Scott Morrison has been sworn in as Australia’s next Prime Minister.
- Scott Morrison has been sworn in as the country’s 30th PM, after beating Peter Dutton in a vote 45-40
- Josh Frydenberg has also been sworn in as Liberal deputy leader
- Former PM Malcolm Turnbull has lashed out at the wreckers he said had created chaos
Mr Morrison won a leadership contest against Peter Dutton 45-40 earlier today.
The leadership ballot was called after former prime minister Malcolm Turnbull agreed to the second leadership spill this week.
Governor-General Peter Cosgrove conducted the ceremony at Government House to officially make Mr Morrison the nation’s 30th Prime Minister.
Mr Morrison has described himself as the new generation of Liberal leadership who is “on your side”.
He thanked Mr Turnbull as a great Australian who has contributed a great deal to the country.
The Liberal Party decision ends Malcolm Turnbull’s three years as PM.
Earlier, Mr Turnbull thanked the Australian people and listed achievements including tax cuts, same-sex marriage and jobs growth.
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He said his successor had been a very loyal and effective treasurer.
The outgoing PM lashed out at the wreckers he said had created chaos.
He said there had been a determined insurgency trying to, “if not bring down the Government, then bring down my prime ministership”.
“I was impressed by how many of my colleagues spoke or voted for loyalty above disloyalty, how the insurgents were not rewarded,” he said.
“The people who chose — Peter Dutton and Tony Abbott and others — who chose to deliberately attack the Government from within, they did so because they wanted to bring the Government down.”
Mr Turnbull said he would be leaving Parliament very soon, which means there will be a by-election for his Sydney seat of Wentworth.
In a pointed sign, Mr Turnbull did not call on any News Corp journalists to ask questions at his final media conference.
The spill has exposed the level of bitterness inside the party. Moderate Trent Zimmerman said it had been a “horrific week”.
After being defeated, Mr Dutton said he would provide “absolute loyalty” to Mr Morrison.
“To make sure we win the election, that we defeat Bill Shorten to make sure that he’s never Prime Minister,” Mr Dutton said.
His supporters had been pushing for the leadership change including circulating the petition to force a meeting.
But the move backfired with Mr Morrison winning the ballot.
Former PM Tony Abbott left the meeting saying “we’ve lost the Prime Minister but there is still a government to save”.
“That is what all of us will do our best to do now,” Mr Abbott said.
Long-serving deputy leader Julie Bishop has also lost her position to Victorian Josh Frydenberg who defeated Greg Hunt and Steve Ciobo.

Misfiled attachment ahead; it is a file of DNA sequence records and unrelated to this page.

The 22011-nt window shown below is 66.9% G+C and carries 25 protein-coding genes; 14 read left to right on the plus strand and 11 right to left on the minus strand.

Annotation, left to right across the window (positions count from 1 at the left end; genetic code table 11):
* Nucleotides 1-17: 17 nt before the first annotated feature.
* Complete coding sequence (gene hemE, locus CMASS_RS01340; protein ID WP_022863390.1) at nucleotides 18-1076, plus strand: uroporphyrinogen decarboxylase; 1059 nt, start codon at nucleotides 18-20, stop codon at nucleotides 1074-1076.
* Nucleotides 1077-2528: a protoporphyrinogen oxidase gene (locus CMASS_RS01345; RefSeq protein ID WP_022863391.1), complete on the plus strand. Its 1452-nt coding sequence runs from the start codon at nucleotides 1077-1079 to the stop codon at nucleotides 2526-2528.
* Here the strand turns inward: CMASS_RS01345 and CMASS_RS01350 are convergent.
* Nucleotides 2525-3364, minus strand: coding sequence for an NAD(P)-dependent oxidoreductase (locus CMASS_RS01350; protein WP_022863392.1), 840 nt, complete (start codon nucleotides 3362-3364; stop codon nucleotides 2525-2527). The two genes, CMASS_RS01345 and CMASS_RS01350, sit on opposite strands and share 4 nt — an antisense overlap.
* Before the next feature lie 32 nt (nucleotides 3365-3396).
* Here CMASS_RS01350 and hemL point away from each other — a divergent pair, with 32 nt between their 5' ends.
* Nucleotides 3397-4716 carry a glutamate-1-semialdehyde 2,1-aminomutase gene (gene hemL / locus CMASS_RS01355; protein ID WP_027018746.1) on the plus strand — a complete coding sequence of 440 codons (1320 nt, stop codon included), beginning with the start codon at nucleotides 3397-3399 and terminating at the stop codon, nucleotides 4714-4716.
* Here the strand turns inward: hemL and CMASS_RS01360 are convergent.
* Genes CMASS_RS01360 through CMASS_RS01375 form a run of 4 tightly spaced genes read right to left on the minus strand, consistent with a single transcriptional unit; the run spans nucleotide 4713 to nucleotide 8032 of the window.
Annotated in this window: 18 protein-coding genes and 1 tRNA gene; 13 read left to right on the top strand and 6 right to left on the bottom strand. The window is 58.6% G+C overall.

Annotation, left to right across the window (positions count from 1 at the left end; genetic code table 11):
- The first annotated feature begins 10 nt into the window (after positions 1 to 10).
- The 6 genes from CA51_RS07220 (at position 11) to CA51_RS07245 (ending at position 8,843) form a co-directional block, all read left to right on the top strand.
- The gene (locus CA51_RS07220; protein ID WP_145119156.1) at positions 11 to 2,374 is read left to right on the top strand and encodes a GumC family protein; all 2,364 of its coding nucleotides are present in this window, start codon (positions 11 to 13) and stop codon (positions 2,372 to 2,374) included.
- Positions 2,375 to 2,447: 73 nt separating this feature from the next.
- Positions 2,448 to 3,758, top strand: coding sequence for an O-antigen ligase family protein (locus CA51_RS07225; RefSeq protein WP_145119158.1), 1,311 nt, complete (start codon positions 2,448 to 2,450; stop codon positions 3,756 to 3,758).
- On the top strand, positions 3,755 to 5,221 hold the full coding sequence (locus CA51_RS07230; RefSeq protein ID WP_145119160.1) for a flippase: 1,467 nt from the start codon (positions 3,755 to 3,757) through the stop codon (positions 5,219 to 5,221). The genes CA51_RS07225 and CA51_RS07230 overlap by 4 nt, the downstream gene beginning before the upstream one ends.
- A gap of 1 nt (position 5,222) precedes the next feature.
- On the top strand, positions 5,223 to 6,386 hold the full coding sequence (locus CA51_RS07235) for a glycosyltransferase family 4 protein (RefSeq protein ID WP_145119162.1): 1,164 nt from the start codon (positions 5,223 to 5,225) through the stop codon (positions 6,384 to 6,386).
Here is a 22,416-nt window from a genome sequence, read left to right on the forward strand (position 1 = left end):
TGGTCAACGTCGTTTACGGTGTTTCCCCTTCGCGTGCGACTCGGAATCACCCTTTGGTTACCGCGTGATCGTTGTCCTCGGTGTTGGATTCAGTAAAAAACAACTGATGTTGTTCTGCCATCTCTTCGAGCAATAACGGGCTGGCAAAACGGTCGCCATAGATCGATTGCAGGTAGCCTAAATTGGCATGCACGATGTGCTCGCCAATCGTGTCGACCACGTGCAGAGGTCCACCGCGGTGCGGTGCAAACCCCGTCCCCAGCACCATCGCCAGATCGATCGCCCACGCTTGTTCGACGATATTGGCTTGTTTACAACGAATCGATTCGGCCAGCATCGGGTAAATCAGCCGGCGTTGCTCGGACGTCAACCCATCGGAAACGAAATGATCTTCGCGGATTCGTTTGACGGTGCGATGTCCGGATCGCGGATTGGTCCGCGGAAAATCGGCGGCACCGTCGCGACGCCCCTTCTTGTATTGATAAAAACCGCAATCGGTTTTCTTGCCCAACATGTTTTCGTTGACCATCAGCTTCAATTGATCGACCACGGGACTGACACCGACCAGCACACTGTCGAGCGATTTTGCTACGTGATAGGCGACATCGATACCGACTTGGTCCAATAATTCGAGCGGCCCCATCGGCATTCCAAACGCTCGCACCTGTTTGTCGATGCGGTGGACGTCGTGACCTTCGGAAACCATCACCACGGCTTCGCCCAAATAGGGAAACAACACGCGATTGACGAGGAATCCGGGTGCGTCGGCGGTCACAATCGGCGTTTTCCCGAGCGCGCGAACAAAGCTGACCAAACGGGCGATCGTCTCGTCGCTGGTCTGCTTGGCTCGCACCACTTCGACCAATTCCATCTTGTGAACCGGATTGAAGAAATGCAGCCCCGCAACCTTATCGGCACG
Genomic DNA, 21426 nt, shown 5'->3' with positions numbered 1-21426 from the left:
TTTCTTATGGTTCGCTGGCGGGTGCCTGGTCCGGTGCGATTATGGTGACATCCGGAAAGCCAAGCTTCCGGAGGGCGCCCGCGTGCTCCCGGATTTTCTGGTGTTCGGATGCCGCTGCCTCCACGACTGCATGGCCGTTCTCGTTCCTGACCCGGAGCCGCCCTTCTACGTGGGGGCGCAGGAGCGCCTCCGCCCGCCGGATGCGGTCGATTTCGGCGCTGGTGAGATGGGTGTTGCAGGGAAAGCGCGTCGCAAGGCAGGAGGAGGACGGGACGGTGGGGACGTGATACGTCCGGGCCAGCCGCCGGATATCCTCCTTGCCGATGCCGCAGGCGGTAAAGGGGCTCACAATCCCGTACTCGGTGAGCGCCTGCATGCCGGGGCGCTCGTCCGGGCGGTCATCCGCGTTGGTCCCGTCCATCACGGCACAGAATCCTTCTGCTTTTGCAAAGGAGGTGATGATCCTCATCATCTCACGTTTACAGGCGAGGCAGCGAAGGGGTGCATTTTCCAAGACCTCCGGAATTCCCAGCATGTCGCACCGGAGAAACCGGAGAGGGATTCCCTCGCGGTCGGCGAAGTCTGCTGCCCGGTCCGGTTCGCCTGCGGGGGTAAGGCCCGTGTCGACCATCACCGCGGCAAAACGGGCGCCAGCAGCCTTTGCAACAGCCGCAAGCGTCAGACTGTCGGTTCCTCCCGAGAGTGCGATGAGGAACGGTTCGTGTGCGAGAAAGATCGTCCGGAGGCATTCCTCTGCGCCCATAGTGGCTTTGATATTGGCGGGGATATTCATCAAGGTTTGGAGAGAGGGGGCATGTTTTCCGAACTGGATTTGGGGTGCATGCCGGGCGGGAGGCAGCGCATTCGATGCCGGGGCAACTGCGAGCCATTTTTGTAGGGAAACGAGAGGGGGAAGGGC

Mr Morrison will emerge from a chaotic and crisis-filled week in Federal Parliament as the nation’s 30th PM.
The 50 year old has served as Mr Turnbull’s Treasurer since the last leadership change in September 2015.
He cited drought policy as one of his first priorities as well as electricity prices and health policy.
He announced Mr Frydenberg would replace him as treasurer.
“I wish him well with that task, it’s a tough one mate, I can assure you, I know you will do a great job with it,” Mr Morrison said to his new deputy.
He said Mr Dutton would be welcome to play a role in the Government, “if he so chooses”.
Mr Morrison praised outgoing deputy Liberal leader Julie Bishop.
“She has been a rock star for the Liberal party as a foreign minister, and for Twitter and Facebook,” he said noting her expansive social media presence.
“She has been an amazing contributor and driver of foreign policy and an advocate for Liberal values from one end of this country to another and one end of this world to the other,” he said.
Mr Morrison said he would talk to Ms Bishop about what role she wanted to play in the Government.
Ms Bishop has so far not commented on her intentions.
Mr Morrison said he looked forward to his first electoral test but suggested the federal election would be next year.
The closeness of the vote reflects the deep divisions in the Liberal Party.
Frontbencher Melissa Price supported Mr Turnbull and described it as an emotional meeting.
She said Mr Morrison gave a powerful speech after his victory.
Ms Price said the new leader described 10 years of “sniping, negativity and instability” and he said “the time is for us to put that all behind”.
She told the ABC Mr Turnbull appeared shocked by the closeness of the result.
“I think he could not believe how close it was that we had gone through all of this during the week and we really hadn’t progressed that much,” she said.
Shorten wishes Turnbull well
Labor leader Bill Shorten said Australian politics needs people like Malcolm Turnbull.
“For all our verbal conflict, for all the fierce words we’ve exchanged, I hope Malcolm knows that I have always respected him as a formidable opponent,” Mr Shorten said.
He described Mr Turnbull as an advocate of great intellect and eloquence and as someone who came to parliament relatively late in life, because he was driven by the desire to serve.
He commented on how frequently his outgoing opponent used the word ‘love’.
“Anyone who listened to him speak could always hear his deep and profound love for his wife Lucy, for their children and their grandchildren,” Mr Shorten said in a statement.
“But also his abiding love for our country.
“I hope the future brings Malcolm plenty of relaxing paddles in the kayak, plenty of stories to read and re-read to the grandchildren and many long and happy days with his loved ones.”